Monday, December 2, 2013


As I continue to get older, I seem to have this insatiable desire to learn new things.  In my profession, I need 40 continuing education units every two years to renew my counseling licenses.  Since I have zero for 2013, I will be active in the new year learning ways to improve my counseling skills.  This past year has been filled with taking blogging and art workshops online.  No grades or credits involved.  What fun it has been!  I cannot recommend enough for everyone to discover their own interests and pursue them.  If you can do this, I promise you will feel better mentally, emotionally, and even physically.  Any degree of feeling better is healthier, right?

Not everyone is interested in pursuing artsy things, so I'm going to list some ideas to think about pursuing in the days ahead.  Since I am interested in so much, I am learning to prioritize for focusing purposes. I consider myself "a Jack of all trades and master of none," so my desire is to hone in on what to master.  This is an idea list which I'm sure falls short of all there is to be interested in.  I just want to jumpstart for you some thoughts of what your own interests are.

~ blogs, books, magazine articles, poems, reviews, letters, journaling, etc.  

Animals ~ pets, fostering, volunteering, reading about, etc.  
Birds & Insects ~ feeding, watching, etc.
Photography ~ fine art, nature, animals, birds, journalism, portraits, babies, cameras, etc.
Children ~ playing with, learning from, taking care of, advocating for, etc.
Parenting ~ taking classes, participating in groups, reading about, etc.
Reading ~ books, magazines, blogs, Internet, reading to children, seniors, etc.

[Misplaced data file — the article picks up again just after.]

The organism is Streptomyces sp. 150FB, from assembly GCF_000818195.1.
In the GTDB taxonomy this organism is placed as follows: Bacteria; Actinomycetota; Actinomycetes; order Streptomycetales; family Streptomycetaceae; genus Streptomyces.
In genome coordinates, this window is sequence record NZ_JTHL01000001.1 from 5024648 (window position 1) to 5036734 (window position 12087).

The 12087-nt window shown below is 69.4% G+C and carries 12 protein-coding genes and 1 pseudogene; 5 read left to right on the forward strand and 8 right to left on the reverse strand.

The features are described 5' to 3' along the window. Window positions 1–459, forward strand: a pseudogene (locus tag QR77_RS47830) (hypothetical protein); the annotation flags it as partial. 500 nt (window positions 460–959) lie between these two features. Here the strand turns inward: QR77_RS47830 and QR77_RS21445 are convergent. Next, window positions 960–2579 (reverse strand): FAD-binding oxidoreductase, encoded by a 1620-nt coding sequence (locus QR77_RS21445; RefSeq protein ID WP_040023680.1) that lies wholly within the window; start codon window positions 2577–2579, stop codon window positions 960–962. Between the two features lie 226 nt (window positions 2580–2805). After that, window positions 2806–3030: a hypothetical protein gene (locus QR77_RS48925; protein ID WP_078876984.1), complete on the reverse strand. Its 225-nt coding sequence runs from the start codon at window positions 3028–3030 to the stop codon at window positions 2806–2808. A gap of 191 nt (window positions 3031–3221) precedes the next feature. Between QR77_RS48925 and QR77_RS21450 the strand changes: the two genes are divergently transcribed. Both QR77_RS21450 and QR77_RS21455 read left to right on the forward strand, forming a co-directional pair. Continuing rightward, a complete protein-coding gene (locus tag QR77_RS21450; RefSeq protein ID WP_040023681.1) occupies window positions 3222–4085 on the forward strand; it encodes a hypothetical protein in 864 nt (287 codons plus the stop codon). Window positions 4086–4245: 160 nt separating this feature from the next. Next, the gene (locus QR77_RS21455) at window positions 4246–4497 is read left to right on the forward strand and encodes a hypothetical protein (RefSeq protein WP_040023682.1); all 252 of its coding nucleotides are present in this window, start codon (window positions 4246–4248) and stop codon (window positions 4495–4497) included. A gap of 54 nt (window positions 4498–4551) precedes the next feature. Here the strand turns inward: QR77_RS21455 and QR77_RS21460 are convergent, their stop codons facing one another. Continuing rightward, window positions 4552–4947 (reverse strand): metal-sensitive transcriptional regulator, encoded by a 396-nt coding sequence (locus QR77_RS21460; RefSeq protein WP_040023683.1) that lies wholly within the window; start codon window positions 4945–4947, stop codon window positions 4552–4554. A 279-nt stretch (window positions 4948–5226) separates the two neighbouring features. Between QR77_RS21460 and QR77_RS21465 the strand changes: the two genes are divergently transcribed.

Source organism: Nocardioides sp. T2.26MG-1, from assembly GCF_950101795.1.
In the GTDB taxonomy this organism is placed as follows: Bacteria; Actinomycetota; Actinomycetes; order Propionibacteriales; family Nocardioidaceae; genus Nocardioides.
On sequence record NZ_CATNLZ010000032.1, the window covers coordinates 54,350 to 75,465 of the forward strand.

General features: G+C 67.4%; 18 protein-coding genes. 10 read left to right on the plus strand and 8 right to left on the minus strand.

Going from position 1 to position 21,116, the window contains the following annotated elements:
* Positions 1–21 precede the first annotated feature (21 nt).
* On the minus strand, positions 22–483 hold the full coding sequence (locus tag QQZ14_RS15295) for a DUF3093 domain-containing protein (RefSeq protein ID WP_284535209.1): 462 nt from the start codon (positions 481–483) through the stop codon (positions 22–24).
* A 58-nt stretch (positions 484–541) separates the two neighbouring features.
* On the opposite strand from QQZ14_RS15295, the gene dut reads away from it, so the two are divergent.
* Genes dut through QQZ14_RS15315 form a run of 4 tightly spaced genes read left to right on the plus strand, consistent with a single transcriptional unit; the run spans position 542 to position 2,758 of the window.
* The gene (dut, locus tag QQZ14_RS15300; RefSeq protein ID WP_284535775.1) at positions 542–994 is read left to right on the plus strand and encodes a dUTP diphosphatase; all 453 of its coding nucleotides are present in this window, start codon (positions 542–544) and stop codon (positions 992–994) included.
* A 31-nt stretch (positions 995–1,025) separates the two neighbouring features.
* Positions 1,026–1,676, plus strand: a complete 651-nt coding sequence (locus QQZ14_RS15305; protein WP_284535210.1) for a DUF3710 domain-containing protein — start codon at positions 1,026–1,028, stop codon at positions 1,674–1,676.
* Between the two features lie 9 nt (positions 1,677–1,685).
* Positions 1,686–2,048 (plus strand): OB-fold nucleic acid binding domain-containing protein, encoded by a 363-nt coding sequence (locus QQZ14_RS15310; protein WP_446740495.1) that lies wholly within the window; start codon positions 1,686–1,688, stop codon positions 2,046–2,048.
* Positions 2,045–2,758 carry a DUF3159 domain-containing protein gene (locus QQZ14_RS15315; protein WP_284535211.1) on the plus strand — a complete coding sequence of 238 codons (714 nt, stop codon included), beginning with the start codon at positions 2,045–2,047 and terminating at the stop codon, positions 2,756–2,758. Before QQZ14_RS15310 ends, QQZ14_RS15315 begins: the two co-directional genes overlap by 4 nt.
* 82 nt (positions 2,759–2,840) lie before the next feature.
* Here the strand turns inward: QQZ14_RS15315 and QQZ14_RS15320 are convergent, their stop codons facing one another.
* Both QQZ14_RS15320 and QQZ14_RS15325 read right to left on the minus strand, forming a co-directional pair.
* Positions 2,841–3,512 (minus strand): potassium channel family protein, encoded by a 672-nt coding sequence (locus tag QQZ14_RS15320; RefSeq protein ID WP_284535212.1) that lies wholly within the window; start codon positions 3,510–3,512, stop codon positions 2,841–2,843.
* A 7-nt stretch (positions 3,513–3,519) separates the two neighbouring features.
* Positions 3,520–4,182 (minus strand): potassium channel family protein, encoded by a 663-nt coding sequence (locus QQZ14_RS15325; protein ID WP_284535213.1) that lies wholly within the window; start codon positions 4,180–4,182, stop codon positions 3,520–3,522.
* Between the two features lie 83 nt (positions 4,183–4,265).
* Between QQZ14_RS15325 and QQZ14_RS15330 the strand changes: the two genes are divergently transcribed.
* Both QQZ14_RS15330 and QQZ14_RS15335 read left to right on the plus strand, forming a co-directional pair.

Mentoring/Mentors ~ teaching, learning, influencing, being influenced, etc.
Environment ~ land, ocean, forest, air, etc.
Sports ~ watching, participating in, etc.
Spirituality ~ reading about, sharing with others, being still, going deeper, listening, retreats, etc.
Community Involvement ~ participating in, improving, sharing, etc.
Films & Film Making ~ watching, sharing, reviewing, etc.
Technology ~ computers, software, reading about, taking classes, understanding, etc.
Music ~ listening to different types, singing, playing instruments, attending concerts, etc.  
Nature ~ being in, experiencing, noticing, etc.
Humor ~ developing sense of humor, comedy, writing about, awareness in others, etc.
Teaching ~ passing on information, giving out, tutoring, volunteering, etc.
Giving ~ listening, watching, reading about needs, anonymous, gifts, etc.
Politics ~ running for office, getting to know & understand issues, voting, etc.
Walking/Running/Exercising ~ discipline, good health, classes, etc.
Meditating/Praying ~ asking, thanking, listening, awareness, alone time, sharing, etc.
Causes/Advocacy ~ diseases, health, children, women, hunger, etc.
Traveling ~ road trips, alone, sharing, seeing beauty, having fun, visiting, learning, camping, etc.
Culture ~ different types, languages, respecting, traditions, getting to know people, etc.